Self-compassion is a healthy way of relating to ourselves. Self-compassion involves being warm and understanding toward ourselves when we suffer, fail or feel inadequate, rather than ignoring our pain or being too self-critical.
This study aims to understand whether or not Autistic adults’ capacity to be self-compassionate and ability to regulate emotions impact their mental health and psychological wellbeing.
Is developing self-compassion relevant and important for Autistic individuals to improve mental health?
A 15-minute online survey was completed by 153 Autistic adults (63% female, 27% male, 10% other gender) and 93 non-Autistic adults (82% females, 18% males). They were invited to be interviewed by phone or video call about their experiences around self-compassion. Participants could choose to complete the survey only and not be interviewed.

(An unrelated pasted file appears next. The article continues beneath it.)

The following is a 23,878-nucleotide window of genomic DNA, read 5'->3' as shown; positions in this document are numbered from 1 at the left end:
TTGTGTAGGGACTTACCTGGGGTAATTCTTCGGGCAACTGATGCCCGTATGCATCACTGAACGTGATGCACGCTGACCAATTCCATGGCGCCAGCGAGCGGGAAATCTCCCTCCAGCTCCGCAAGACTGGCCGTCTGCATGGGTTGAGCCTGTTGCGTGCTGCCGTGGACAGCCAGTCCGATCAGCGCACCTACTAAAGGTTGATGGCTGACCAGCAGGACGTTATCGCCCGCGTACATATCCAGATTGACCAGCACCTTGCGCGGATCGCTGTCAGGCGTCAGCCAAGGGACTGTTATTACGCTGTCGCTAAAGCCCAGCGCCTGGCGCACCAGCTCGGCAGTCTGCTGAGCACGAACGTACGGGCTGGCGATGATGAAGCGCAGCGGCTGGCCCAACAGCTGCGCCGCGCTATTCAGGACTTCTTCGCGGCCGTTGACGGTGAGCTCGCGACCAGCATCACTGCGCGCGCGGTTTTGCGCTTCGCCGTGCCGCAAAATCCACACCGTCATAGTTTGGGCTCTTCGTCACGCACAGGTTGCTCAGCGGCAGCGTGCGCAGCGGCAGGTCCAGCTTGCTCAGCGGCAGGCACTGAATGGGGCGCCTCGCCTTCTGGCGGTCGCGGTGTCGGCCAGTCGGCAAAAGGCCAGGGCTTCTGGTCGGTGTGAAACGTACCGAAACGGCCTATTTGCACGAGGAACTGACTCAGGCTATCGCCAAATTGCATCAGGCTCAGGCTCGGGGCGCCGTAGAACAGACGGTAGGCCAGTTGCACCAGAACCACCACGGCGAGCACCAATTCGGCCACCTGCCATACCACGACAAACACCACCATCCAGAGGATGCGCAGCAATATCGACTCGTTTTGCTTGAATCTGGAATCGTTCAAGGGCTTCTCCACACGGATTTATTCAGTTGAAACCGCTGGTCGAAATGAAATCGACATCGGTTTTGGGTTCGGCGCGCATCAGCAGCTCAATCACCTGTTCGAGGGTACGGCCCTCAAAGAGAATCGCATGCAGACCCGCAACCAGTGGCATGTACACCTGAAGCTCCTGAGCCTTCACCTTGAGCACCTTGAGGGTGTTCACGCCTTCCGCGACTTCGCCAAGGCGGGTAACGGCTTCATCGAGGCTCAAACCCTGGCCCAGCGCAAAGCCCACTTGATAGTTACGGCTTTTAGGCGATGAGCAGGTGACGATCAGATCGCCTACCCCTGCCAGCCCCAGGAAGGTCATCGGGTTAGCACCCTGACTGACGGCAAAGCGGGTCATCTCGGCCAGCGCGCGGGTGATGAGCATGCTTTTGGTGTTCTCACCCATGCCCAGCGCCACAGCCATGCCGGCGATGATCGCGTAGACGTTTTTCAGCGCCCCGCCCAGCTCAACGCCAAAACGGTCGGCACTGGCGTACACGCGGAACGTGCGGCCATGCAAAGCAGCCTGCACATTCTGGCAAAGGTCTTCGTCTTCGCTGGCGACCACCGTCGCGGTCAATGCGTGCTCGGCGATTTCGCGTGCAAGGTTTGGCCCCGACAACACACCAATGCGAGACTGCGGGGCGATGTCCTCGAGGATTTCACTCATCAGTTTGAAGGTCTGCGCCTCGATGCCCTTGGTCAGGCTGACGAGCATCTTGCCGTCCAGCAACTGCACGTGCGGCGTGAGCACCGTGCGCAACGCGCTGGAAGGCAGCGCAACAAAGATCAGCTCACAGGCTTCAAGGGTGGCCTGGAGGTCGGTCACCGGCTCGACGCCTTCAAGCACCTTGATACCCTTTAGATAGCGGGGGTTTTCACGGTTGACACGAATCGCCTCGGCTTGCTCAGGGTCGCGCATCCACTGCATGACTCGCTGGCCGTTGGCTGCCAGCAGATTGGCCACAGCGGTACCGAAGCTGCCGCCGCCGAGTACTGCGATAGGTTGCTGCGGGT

What we learnt
Making a difference
This is the first research study to explore whether or not Autistic adults’ capacity to be self-compassionate and ability to regulate emotions impact their mental health and psychological wellbeing.
Since people’s self-compassion levels can be improved through practise, developing self-compassion skills is likely to help improve the mental health of Autistic people.
The next step of this self-compassion research will to be investigate if it is possible to improve Autistic people’s mental health through self-compassion-based supports.
Dr Ru Ying Cai, ARCAP (Lead researcher)
Autism Spectrum Australia (Aspect)